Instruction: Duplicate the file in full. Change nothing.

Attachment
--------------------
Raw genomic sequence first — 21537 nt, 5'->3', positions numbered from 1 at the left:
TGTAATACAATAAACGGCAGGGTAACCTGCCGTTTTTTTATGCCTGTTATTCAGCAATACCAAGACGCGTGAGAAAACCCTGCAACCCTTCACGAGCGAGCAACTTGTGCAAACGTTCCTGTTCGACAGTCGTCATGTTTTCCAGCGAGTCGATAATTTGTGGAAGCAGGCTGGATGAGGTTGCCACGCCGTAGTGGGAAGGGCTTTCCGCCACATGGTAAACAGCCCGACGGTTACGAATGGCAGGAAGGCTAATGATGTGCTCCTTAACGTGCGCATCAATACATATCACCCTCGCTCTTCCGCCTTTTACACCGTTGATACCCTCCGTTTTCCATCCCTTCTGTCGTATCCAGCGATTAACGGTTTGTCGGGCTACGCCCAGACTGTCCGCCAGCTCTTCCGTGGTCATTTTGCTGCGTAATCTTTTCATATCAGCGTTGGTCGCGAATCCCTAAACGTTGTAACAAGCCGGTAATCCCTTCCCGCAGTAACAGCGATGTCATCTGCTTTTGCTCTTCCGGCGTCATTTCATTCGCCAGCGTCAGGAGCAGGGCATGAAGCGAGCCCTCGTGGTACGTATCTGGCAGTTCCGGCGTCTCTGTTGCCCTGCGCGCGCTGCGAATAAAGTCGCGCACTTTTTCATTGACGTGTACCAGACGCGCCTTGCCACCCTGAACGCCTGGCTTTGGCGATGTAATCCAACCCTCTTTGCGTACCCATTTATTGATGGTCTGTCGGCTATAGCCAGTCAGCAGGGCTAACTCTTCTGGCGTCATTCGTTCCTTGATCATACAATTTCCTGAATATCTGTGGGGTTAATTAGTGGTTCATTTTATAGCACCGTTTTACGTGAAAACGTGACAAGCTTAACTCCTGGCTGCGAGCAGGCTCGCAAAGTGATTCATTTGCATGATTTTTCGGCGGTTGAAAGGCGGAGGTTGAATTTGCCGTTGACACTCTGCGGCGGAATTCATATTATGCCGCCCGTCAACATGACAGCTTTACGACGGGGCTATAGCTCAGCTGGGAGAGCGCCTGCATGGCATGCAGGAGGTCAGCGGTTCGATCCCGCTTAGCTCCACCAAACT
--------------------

Raw genomic sequence first — 21537 nt, 5'->3', positions numbered from 1 at the left:
TGTAATACAATAAACGGCAGGGTAACCTGCCGTTTTTTTATGCCTGTTATTCAGCAATACCAAGACGCGTGAGAAAACCCTGCAACCCTTCACGAGCGAGCAACTTGTGCAAACGTTCCTGTTCGACAGTCGTCATGTTTTCCAGCGAGTCGATAATTTGTGGAAGCAGGCTGGATGAGGTTGCCACGCCGTAGTGGGAAGGGCTTTCCGCCACATGGTAAACAGCCCGACGGTTACGAATGGCAGGAAGGCTAATGATGTGCTCCTTAACGTGCGCATCAATACATATCACCCTCGCTCTTCCGCCTTTTACACCGTTGATACCCTCCGTTTTCCATCCCTTCTGTCGTATCCAGCGATTAACGGTTTGTCGGGCTACGCCCAGACTGTCCGCCAGCTCTTCCGTGGTCATTTTGCTGCGTAATCTTTTCATATCAGCGTTGGTCGCGAATCCCTAAACGTTGTAACAAGCCGGTAATCCCTTCCCGCAGTAACAGCGATGTCATCTGCTTTTGCTCTTCCGGCGTCATTTCATTCGCCAGCGTCAGGAGCAGGGCATGAAGCGAGCCCTCGTGGTACGTATCTGGCAGTTCCGGCGTCTCTGTTGCCCTGCGCGCGCTGCGAATAAAGTCGCGCACTTTTTCATTGACGTGTACCAGACGCGCCTTGCCACCCTGAACGCCTGGCTTTGGCGATGTAATCCAACCCTCTTTGCGTACCCATTTATTGATGGTCTGTCGGCTATAGCCAGTCAGCAGGGCTAACTCTTCTGGCGTCATTCGTTCCTTGATCATACAATTTCCTGAATATCTGTGGGGTTAATTAGTGGTTCATTTTATAGCACCGTTTTACGTGAAAACGTGACAAGCTTAACTCCTGGCTGCGAGCAGGCTCGCAAAGTGATTCATTTGCATGATTTTTCGGCGGTTGAAAGGCGGAGGTTGAATTTGCCGTTGACACTCTGCGGCGGAATTCATATTATGCCGCCCGTCAACATGACAGCTTTACGACGGGGCTATAGCTCAGCTGGGAGAGCGCCTGCATGGCATGCAGGAGGTCAGCGGTTCGATCCCGCTTAGCTCCACCAAACT